Heart-wrenching scenes in Kathmandu of bewildered homeless people amidst the rubble of ancient temples were vividly beamed into comfortable living rooms thousands of miles away, showing how ruthless is the destructive power of nature. Three days after the quake, confusion still reigned: one man said sadly that he had received a single packet of noodles to eat but did not know whether it had been provided by the government or by some NGO.… Seguir leyendo » “Death and destruction in Nepal”
Living on the fault line that has produced the world’s highest mountain ranges, the people of Nepal knew there would be a major earthquake someday.
Yet last Saturday’s heartbreaking losses still come as a devastating blow, from which Nepal will take years to recover. As the world pitches in to help with immediate relief, thoughts are also beginning to turn to long-term recovery. In the aftermath of the quake, Nepal’s musical traditions can help buoy the resilience and spirit necessary to rebuild the country.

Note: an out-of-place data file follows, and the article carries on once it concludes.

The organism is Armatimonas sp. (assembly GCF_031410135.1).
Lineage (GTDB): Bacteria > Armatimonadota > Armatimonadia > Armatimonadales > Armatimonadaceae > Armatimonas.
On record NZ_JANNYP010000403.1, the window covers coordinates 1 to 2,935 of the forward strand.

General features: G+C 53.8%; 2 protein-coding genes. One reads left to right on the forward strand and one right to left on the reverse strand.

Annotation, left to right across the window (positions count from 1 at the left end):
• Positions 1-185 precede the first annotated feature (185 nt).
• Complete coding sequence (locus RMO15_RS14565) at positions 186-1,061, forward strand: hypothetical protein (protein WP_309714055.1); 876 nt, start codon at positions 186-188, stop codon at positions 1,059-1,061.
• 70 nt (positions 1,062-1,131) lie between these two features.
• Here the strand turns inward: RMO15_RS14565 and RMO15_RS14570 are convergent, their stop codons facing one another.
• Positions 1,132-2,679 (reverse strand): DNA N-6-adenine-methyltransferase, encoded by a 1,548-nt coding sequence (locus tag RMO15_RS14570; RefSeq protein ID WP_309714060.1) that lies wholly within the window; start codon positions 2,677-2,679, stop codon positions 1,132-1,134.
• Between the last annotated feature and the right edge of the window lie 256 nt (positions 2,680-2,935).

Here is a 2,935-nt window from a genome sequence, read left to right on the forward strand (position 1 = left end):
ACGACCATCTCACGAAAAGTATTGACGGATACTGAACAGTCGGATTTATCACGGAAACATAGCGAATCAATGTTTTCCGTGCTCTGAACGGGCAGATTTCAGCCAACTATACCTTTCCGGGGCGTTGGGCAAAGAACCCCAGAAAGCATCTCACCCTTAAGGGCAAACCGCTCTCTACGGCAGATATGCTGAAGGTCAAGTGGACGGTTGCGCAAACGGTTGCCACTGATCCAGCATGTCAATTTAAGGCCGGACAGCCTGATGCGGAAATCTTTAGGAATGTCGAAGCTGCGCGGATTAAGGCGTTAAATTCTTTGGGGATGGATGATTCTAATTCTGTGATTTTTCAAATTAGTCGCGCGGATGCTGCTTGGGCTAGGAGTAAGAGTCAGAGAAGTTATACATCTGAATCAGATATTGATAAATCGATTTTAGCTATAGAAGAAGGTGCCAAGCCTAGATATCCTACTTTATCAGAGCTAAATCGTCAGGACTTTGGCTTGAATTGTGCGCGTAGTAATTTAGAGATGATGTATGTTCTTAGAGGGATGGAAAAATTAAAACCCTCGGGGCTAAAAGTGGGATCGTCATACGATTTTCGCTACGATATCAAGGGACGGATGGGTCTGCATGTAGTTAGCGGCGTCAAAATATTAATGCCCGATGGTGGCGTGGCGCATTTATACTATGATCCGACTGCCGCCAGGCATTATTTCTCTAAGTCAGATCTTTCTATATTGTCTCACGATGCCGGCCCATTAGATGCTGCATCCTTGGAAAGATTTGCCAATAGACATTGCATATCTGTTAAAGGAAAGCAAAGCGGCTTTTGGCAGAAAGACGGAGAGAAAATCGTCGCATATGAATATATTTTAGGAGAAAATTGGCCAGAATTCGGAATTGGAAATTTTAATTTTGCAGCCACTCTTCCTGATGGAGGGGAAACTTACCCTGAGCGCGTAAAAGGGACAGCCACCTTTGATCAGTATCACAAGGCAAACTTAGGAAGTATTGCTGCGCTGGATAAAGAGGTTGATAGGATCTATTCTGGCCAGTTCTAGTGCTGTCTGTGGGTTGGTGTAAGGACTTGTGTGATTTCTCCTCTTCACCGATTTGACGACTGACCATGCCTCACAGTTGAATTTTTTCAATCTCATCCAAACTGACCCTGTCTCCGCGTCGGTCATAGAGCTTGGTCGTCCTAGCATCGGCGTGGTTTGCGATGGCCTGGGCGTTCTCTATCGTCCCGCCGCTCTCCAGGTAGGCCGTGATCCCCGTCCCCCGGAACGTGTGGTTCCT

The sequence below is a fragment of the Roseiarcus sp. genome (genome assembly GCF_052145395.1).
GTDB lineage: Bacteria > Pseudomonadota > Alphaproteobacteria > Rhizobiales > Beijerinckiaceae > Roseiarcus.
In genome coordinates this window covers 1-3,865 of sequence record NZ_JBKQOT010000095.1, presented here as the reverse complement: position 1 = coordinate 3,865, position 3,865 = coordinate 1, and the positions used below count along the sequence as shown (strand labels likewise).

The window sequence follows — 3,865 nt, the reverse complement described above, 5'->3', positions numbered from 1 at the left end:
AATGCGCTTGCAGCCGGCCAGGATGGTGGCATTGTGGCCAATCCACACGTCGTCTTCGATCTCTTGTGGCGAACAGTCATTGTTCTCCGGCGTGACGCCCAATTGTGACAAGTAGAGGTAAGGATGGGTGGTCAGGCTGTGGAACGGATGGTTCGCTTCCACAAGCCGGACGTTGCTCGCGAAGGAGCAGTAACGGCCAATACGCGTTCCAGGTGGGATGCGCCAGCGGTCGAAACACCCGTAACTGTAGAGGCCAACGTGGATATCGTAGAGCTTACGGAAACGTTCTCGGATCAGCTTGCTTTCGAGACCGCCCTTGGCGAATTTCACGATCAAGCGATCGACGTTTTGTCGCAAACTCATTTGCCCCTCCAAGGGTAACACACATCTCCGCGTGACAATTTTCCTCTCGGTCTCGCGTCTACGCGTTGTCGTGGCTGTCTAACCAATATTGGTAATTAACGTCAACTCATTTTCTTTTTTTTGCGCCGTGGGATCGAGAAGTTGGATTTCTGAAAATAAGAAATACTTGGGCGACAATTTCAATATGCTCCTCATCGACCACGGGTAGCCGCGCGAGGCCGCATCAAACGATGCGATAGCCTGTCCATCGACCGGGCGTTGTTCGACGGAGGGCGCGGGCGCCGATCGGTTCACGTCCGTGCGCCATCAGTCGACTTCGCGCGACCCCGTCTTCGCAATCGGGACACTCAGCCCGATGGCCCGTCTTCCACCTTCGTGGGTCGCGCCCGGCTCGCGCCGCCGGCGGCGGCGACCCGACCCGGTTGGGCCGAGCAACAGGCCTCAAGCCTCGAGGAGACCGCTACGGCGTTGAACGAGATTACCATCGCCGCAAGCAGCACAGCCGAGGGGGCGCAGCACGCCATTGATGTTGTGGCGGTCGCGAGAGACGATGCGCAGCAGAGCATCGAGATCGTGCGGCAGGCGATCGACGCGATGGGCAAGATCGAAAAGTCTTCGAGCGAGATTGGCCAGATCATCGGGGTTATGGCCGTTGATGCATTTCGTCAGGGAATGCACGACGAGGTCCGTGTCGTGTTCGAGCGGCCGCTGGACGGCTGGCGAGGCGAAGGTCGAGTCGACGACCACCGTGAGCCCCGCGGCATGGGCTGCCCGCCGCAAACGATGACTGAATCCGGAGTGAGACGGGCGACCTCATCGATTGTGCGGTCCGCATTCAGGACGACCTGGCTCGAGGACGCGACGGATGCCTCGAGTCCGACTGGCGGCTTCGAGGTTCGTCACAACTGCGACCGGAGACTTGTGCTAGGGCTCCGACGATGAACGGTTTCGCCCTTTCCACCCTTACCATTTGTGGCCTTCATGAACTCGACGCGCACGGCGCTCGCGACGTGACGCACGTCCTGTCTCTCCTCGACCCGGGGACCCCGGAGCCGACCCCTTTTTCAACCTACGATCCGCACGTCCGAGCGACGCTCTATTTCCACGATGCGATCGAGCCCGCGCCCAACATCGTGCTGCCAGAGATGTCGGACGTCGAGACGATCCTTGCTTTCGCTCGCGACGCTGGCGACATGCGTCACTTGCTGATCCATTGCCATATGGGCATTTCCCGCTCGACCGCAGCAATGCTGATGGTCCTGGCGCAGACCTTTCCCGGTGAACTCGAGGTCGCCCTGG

When they could finally reach each other by phone, flutist Nirmal Singh related his experience of the earthquake to his uncle in Hawaii, who relayed his story to me.… Seguir leyendo » “In Nepal, lift spirits through music”
Saturdays are special here in Nepal. It’s the day we particularly look forward to, the day of masu bhat – meat curries and rice – and the day we make plans to do nothing. Last Saturday was no different. Until, that is, the powerful earthquake rattled the earth beneath us, killing thousands of people and reducing towns and villages to rubble and leaving central Nepal in tatters. More than 6,000 people have lost their lives and the numbers of missing and injured are rapidly climbing.
I saw a section of the wall that surrounds our building collapse as we made our way outside, petrified, to the only open space at a nearby school playground.… Seguir leyendo » “Our faith in authority is fading as we start to rebuild Nepal ourselves”
A large tin trunk filled with bottled water, canned food, blankets and a flashlight sat in our Katmandu garden for the four years we lived there. It was a daily reminder that tectonic plates were moving and a massive earthquake was overdue. I was privy to confidential reports that predicted what might happen when the earthquake hit. In a worst-case scenario, Katmandu Valley — an ancient dried-up lake bed — would “liquefy,” turning to mush. Thousands of flimsy brick buildings would collapse, and several hundred thousand people would be crushed to death.